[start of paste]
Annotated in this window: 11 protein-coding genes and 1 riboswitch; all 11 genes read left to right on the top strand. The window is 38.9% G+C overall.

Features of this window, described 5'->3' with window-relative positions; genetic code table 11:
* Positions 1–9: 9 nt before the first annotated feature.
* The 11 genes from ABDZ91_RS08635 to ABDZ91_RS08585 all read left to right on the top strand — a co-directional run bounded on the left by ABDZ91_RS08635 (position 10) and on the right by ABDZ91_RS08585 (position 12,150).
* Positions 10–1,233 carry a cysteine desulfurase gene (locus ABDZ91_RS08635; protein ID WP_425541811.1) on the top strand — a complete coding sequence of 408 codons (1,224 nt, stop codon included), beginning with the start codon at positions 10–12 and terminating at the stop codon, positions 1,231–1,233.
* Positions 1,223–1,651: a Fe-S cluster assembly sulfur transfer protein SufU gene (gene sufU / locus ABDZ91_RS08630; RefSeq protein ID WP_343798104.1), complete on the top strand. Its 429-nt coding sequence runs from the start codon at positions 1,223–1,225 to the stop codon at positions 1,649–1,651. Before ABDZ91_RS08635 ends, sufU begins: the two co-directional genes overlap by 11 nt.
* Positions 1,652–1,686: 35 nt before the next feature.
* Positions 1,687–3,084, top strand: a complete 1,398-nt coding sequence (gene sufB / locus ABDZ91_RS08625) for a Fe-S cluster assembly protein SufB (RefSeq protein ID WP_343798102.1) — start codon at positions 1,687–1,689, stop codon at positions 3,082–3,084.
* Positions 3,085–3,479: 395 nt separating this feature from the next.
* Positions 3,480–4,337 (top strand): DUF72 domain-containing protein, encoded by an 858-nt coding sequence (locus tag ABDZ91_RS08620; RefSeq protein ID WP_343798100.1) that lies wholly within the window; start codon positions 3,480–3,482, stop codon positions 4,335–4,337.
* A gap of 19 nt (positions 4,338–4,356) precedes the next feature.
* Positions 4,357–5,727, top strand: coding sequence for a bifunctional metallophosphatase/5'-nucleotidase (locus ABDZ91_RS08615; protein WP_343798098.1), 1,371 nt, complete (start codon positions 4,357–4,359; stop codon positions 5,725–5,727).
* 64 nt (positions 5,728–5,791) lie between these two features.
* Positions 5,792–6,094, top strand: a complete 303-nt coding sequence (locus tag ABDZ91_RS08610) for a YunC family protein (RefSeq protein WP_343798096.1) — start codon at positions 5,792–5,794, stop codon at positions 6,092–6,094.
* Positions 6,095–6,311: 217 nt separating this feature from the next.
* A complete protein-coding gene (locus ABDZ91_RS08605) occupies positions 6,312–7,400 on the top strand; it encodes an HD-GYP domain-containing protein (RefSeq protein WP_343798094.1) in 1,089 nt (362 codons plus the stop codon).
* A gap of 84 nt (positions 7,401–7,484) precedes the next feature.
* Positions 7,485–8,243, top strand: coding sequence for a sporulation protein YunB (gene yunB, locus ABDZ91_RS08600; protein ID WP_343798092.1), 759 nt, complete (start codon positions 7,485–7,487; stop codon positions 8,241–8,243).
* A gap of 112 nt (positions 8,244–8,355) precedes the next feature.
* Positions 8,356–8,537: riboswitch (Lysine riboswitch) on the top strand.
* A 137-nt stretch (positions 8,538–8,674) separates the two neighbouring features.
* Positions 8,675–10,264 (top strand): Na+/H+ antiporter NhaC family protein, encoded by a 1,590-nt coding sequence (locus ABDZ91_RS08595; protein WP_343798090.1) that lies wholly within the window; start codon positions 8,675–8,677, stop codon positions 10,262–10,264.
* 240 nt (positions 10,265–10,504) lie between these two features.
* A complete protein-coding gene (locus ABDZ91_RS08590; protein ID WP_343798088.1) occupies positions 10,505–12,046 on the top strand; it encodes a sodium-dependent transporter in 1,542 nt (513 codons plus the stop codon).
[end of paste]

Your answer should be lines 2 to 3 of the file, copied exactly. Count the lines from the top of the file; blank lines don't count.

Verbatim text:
Features of this window, described 5'->3' with window-relative positions; genetic code table 11:
* Positions 1–9: 9 nt before the first annotated feature.